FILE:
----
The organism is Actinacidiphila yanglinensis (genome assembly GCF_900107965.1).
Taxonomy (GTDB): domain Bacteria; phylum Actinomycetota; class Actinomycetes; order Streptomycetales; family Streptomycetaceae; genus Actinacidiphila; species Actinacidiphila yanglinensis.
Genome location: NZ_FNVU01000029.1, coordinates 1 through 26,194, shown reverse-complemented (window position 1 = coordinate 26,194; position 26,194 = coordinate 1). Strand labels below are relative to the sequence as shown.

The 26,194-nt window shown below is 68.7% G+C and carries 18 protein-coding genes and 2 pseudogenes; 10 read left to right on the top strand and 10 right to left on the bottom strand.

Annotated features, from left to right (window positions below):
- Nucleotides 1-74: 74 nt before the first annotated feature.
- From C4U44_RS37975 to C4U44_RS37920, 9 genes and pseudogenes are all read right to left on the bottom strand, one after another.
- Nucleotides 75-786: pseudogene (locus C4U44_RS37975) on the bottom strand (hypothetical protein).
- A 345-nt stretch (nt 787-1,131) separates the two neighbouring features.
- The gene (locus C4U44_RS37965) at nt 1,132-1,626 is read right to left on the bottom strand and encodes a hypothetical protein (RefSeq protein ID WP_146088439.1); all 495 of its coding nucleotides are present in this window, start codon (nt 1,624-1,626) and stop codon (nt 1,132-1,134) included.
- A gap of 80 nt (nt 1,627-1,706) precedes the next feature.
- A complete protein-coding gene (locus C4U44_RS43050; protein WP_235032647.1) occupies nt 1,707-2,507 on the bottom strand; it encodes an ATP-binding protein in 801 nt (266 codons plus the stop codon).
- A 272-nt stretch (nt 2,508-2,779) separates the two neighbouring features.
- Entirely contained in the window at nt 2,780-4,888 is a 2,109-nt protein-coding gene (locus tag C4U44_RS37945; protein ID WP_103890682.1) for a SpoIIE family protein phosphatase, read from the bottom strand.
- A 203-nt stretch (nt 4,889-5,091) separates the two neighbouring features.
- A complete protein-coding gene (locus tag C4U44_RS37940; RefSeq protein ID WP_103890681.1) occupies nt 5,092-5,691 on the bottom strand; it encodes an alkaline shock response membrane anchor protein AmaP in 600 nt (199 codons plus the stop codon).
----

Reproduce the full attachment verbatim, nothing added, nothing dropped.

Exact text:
The organism is Actinacidiphila yanglinensis (genome assembly GCF_900107965.1).
Taxonomy (GTDB): domain Bacteria; phylum Actinomycetota; class Actinomycetes; order Streptomycetales; family Streptomycetaceae; genus Actinacidiphila; species Actinacidiphila yanglinensis.
Genome location: NZ_FNVU01000029.1, coordinates 1 through 26,194, shown reverse-complemented (window position 1 = coordinate 26,194; position 26,194 = coordinate 1). Strand labels below are relative to the sequence as shown.

The 26,194-nt window shown below is 68.7% G+C and carries 18 protein-coding genes and 2 pseudogenes; 10 read left to right on the top strand and 10 right to left on the bottom strand.

Annotated features, from left to right (window positions below):
- Nucleotides 1-74: 74 nt before the first annotated feature.
- From C4U44_RS37975 to C4U44_RS37920, 9 genes and pseudogenes are all read right to left on the bottom strand, one after another.
- Nucleotides 75-786: pseudogene (locus C4U44_RS37975) on the bottom strand (hypothetical protein).
- A 345-nt stretch (nt 787-1,131) separates the two neighbouring features.
- The gene (locus C4U44_RS37965) at nt 1,132-1,626 is read right to left on the bottom strand and encodes a hypothetical protein (RefSeq protein ID WP_146088439.1); all 495 of its coding nucleotides are present in this window, start codon (nt 1,624-1,626) and stop codon (nt 1,132-1,134) included.
- A gap of 80 nt (nt 1,627-1,706) precedes the next feature.
- A complete protein-coding gene (locus C4U44_RS43050; protein WP_235032647.1) occupies nt 1,707-2,507 on the bottom strand; it encodes an ATP-binding protein in 801 nt (266 codons plus the stop codon).
- A 272-nt stretch (nt 2,508-2,779) separates the two neighbouring features.
- Entirely contained in the window at nt 2,780-4,888 is a 2,109-nt protein-coding gene (locus tag C4U44_RS37945; protein ID WP_103890682.1) for a SpoIIE family protein phosphatase, read from the bottom strand.
- A 203-nt stretch (nt 4,889-5,091) separates the two neighbouring features.
- A complete protein-coding gene (locus tag C4U44_RS37940; RefSeq protein ID WP_103890681.1) occupies nt 5,092-5,691 on the bottom strand; it encodes an alkaline shock response membrane anchor protein AmaP in 600 nt (199 codons plus the stop codon).